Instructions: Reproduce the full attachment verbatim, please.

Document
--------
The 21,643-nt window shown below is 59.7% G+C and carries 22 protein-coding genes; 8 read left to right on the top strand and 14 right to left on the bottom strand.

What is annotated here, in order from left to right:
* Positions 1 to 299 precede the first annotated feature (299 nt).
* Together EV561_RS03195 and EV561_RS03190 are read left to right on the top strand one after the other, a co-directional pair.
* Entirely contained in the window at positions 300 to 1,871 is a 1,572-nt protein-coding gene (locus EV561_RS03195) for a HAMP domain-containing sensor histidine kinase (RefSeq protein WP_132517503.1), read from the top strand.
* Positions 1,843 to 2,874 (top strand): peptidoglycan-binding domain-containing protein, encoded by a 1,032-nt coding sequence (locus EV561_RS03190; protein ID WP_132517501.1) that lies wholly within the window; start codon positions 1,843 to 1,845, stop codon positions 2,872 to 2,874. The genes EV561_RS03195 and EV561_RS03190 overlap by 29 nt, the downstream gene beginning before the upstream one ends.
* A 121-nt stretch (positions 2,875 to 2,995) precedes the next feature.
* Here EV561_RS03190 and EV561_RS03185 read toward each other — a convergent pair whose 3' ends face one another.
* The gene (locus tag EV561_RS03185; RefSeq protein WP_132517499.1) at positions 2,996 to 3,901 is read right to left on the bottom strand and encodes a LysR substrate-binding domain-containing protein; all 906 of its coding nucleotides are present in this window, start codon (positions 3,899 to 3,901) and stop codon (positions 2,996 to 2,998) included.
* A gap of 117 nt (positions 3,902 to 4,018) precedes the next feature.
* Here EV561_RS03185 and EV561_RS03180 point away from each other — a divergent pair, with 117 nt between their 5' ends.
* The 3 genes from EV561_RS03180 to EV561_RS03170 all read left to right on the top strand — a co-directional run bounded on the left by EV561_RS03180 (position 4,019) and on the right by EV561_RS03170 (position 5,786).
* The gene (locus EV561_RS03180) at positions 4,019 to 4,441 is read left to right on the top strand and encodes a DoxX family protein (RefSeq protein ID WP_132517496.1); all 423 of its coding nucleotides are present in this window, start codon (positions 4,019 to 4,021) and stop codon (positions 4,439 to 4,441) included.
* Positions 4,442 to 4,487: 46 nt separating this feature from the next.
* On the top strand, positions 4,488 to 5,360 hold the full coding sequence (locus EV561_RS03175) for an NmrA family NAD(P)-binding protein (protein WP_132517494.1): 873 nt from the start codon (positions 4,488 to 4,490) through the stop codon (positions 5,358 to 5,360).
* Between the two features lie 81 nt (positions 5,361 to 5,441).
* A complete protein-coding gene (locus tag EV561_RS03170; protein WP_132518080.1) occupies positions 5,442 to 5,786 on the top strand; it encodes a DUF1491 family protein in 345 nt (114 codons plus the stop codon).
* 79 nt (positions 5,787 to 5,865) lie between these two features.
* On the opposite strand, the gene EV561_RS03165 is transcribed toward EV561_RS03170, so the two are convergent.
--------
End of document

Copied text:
The 21,643-nt window shown below is 59.7% G+C and carries 22 protein-coding genes; 8 read left to right on the top strand and 14 right to left on the bottom strand.

What is annotated here, in order from left to right:
* Positions 1 to 299 precede the first annotated feature (299 nt).
* Together EV561_RS03195 and EV561_RS03190 are read left to right on the top strand one after the other, a co-directional pair.
* Entirely contained in the window at positions 300 to 1,871 is a 1,572-nt protein-coding gene (locus EV561_RS03195) for a HAMP domain-containing sensor histidine kinase (RefSeq protein WP_132517503.1), read from the top strand.
* Positions 1,843 to 2,874 (top strand): peptidoglycan-binding domain-containing protein, encoded by a 1,032-nt coding sequence (locus EV561_RS03190; protein ID WP_132517501.1) that lies wholly within the window; start codon positions 1,843 to 1,845, stop codon positions 2,872 to 2,874. The genes EV561_RS03195 and EV561_RS03190 overlap by 29 nt, the downstream gene beginning before the upstream one ends.
* A 121-nt stretch (positions 2,875 to 2,995) precedes the next feature.
* Here EV561_RS03190 and EV561_RS03185 read toward each other — a convergent pair whose 3' ends face one another.
* The gene (locus tag EV561_RS03185; RefSeq protein WP_132517499.1) at positions 2,996 to 3,901 is read right to left on the bottom strand and encodes a LysR substrate-binding domain-containing protein; all 906 of its coding nucleotides are present in this window, start codon (positions 3,899 to 3,901) and stop codon (positions 2,996 to 2,998) included.
* A gap of 117 nt (positions 3,902 to 4,018) precedes the next feature.
* Here EV561_RS03185 and EV561_RS03180 point away from each other — a divergent pair, with 117 nt between their 5' ends.
* The 3 genes from EV561_RS03180 to EV561_RS03170 all read left to right on the top strand — a co-directional run bounded on the left by EV561_RS03180 (position 4,019) and on the right by EV561_RS03170 (position 5,786).
* The gene (locus EV561_RS03180) at positions 4,019 to 4,441 is read left to right on the top strand and encodes a DoxX family protein (RefSeq protein ID WP_132517496.1); all 423 of its coding nucleotides are present in this window, start codon (positions 4,019 to 4,021) and stop codon (positions 4,439 to 4,441) included.
* Positions 4,442 to 4,487: 46 nt separating this feature from the next.
* On the top strand, positions 4,488 to 5,360 hold the full coding sequence (locus EV561_RS03175) for an NmrA family NAD(P)-binding protein (protein WP_132517494.1): 873 nt from the start codon (positions 4,488 to 4,490) through the stop codon (positions 5,358 to 5,360).
* Between the two features lie 81 nt (positions 5,361 to 5,441).
* A complete protein-coding gene (locus tag EV561_RS03170; protein WP_132518080.1) occupies positions 5,442 to 5,786 on the top strand; it encodes a DUF1491 family protein in 345 nt (114 codons plus the stop codon).
* 79 nt (positions 5,787 to 5,865) lie between these two features.
* On the opposite strand, the gene EV561_RS03165 is transcribed toward EV561_RS03170, so the two are convergent.